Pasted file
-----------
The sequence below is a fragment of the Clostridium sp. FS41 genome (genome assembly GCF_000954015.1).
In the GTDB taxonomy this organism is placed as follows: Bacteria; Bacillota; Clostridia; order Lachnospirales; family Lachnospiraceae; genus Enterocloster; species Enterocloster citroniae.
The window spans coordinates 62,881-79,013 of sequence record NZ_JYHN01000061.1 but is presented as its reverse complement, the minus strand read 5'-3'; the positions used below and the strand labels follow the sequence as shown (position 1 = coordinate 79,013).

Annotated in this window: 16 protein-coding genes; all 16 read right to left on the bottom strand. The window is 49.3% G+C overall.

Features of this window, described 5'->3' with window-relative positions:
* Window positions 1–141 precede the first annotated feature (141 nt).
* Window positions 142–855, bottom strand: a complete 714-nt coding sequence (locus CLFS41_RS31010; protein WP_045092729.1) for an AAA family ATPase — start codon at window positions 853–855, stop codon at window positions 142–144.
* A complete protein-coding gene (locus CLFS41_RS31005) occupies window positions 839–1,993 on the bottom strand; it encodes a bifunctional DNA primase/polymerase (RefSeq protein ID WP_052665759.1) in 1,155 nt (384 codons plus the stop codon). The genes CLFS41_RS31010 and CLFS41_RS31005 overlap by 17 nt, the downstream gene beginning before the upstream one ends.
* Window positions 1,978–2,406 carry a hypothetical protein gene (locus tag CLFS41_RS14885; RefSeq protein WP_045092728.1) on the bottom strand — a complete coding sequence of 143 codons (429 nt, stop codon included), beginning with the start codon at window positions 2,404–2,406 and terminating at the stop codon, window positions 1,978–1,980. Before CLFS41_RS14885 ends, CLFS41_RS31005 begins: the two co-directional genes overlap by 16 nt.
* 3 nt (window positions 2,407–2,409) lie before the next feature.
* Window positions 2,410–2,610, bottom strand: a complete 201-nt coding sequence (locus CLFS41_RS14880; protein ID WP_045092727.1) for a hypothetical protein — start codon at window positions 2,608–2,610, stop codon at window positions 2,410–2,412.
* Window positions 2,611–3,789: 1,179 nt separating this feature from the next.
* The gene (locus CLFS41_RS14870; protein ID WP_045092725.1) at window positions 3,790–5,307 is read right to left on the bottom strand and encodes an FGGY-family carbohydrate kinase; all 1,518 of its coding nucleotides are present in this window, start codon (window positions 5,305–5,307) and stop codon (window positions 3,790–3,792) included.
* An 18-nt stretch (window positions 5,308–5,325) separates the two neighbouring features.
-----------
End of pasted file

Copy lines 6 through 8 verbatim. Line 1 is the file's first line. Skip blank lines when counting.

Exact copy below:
* Window positions 1–141 precede the first annotated feature (141 nt).
* Window positions 142–855, bottom strand: a complete 714-nt coding sequence (locus CLFS41_RS31010; protein WP_045092729.1) for an AAA family ATPase — start codon at window positions 853–855, stop codon at window positions 142–144.
* A complete protein-coding gene (locus CLFS41_RS31005) occupies window positions 839–1,993 on the bottom strand; it encodes a bifunctional DNA primase/polymerase (RefSeq protein ID WP_052665759.1) in 1,155 nt (384 codons plus the stop codon). The genes CLFS41_RS31010 and CLFS41_RS31005 overlap by 17 nt, the downstream gene beginning before the upstream one ends.